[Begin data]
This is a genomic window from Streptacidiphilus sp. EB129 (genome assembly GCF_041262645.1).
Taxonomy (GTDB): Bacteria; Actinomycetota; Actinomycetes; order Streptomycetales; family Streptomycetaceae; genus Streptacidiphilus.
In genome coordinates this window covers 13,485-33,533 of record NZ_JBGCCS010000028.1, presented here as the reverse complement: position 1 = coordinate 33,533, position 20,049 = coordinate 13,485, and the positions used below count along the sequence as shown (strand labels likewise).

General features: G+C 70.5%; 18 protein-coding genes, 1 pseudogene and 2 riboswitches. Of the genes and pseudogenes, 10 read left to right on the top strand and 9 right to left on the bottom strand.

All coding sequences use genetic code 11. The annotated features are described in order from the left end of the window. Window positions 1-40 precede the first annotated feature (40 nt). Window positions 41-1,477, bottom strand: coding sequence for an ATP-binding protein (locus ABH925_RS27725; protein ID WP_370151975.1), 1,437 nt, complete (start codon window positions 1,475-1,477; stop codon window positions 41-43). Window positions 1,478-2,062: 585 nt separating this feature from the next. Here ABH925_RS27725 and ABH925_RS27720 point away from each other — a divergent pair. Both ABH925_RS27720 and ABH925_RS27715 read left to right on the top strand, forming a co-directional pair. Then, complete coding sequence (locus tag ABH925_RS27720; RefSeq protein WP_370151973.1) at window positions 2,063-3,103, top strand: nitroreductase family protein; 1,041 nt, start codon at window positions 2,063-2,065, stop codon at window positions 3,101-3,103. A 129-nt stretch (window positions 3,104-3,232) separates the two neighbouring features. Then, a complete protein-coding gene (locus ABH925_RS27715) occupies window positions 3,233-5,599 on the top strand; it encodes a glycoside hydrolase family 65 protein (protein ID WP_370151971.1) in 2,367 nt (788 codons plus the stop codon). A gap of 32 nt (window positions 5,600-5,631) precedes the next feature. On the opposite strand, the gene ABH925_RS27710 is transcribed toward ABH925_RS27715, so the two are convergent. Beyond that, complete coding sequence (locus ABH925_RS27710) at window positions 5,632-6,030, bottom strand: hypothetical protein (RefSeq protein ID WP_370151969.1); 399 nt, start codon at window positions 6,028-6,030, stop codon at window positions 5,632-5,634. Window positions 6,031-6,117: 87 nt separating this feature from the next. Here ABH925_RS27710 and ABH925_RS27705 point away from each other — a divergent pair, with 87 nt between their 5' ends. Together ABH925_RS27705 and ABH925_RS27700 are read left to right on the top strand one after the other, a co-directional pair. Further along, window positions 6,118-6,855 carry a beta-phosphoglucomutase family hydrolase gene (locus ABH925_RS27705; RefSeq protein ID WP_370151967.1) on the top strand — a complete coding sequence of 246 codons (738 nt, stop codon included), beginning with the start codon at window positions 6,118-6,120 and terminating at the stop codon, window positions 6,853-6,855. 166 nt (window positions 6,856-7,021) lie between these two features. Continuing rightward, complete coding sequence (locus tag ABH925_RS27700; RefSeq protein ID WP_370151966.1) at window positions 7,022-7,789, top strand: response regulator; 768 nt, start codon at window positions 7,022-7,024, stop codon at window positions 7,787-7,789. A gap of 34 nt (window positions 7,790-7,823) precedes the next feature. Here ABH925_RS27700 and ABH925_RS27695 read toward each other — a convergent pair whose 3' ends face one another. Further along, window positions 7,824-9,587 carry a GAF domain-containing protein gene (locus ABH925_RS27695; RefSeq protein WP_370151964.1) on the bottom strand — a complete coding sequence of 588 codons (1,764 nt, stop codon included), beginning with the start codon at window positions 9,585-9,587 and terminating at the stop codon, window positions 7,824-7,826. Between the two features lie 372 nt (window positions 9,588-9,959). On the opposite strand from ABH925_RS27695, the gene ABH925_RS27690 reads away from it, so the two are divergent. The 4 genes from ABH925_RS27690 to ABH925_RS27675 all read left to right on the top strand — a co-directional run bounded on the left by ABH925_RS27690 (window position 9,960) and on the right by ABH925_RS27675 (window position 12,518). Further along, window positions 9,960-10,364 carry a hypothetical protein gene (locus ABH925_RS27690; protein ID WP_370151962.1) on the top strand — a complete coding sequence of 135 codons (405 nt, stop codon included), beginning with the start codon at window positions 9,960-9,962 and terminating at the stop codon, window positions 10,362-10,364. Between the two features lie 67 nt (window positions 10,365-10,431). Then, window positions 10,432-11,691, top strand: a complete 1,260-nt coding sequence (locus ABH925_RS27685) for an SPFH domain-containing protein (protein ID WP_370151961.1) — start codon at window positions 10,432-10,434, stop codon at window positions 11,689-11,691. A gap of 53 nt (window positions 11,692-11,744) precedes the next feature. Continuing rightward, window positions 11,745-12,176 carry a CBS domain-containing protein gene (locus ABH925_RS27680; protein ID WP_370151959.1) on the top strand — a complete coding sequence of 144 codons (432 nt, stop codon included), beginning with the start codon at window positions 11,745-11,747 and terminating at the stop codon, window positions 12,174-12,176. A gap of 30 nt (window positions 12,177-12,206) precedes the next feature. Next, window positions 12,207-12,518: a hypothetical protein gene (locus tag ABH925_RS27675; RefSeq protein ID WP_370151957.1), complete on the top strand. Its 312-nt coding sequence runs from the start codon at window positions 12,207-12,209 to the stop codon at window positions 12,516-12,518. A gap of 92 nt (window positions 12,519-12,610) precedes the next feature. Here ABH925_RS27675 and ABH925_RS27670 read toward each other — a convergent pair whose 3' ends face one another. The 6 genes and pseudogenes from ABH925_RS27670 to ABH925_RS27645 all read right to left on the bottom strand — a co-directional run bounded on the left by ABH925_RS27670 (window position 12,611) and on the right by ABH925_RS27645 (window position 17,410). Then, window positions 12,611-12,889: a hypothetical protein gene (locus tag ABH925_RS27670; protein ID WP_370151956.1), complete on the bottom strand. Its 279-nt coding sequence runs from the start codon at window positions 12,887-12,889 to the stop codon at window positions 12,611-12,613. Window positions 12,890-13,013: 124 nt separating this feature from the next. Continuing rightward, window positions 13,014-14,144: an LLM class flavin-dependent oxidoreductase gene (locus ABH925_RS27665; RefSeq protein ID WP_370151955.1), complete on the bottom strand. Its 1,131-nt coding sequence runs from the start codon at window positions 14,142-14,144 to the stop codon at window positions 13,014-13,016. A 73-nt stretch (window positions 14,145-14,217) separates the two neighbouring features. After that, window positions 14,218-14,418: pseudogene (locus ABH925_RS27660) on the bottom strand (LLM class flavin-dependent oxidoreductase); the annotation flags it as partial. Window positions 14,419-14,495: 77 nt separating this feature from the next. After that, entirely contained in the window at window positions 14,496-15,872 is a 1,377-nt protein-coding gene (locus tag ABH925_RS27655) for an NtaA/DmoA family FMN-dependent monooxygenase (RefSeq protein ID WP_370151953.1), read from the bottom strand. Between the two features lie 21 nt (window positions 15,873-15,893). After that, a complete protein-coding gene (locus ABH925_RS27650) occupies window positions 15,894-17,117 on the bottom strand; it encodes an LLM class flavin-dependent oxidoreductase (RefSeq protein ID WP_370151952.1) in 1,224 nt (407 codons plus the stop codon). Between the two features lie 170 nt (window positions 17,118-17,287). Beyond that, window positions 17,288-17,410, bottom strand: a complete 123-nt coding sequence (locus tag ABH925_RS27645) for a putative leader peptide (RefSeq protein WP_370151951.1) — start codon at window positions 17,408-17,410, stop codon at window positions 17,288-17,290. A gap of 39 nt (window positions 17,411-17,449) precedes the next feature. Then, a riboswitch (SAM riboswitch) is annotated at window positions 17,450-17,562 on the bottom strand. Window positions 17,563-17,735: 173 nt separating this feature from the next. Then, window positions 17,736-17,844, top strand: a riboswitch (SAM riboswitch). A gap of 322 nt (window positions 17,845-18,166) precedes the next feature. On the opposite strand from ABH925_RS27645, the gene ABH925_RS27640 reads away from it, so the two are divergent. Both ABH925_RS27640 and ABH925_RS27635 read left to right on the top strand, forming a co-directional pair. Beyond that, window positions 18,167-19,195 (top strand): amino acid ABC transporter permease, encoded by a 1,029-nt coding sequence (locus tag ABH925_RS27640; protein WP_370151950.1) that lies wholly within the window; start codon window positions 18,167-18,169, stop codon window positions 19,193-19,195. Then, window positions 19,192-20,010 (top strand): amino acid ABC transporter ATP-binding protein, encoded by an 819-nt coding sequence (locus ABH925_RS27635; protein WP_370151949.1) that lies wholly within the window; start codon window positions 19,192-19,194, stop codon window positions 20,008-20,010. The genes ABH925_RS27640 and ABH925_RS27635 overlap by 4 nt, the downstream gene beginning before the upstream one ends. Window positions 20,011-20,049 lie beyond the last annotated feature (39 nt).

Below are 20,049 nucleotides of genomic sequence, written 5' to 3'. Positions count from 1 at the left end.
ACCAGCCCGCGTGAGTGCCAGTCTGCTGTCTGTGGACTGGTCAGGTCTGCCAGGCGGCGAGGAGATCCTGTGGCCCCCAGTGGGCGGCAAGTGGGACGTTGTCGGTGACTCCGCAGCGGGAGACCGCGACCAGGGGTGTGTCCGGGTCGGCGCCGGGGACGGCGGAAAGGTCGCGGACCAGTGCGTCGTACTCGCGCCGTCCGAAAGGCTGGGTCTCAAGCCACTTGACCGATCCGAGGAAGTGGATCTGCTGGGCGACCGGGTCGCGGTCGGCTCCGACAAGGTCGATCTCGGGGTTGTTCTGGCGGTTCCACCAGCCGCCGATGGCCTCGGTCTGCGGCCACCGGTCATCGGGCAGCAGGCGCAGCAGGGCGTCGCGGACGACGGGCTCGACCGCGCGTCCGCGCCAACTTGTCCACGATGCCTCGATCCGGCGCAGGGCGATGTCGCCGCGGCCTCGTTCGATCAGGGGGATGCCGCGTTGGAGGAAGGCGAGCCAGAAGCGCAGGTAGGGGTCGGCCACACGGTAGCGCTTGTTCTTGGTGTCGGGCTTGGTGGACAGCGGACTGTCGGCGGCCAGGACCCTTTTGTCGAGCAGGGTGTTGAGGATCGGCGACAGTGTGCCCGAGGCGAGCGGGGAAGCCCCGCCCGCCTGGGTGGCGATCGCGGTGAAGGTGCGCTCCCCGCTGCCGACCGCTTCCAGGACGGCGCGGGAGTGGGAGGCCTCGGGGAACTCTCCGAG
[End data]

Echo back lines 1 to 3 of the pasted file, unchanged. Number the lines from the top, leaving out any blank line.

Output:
This is a genomic window from Streptacidiphilus sp. EB129 (genome assembly GCF_041262645.1).
Taxonomy (GTDB): Bacteria; Actinomycetota; Actinomycetes; order Streptomycetales; family Streptomycetaceae; genus Streptacidiphilus.
In genome coordinates this window covers 13,485-33,533 of record NZ_JBGCCS010000028.1, presented here as the reverse complement: position 1 = coordinate 33,533, position 20,049 = coordinate 13,485, and the positions used below count along the sequence as shown (strand labels likewise).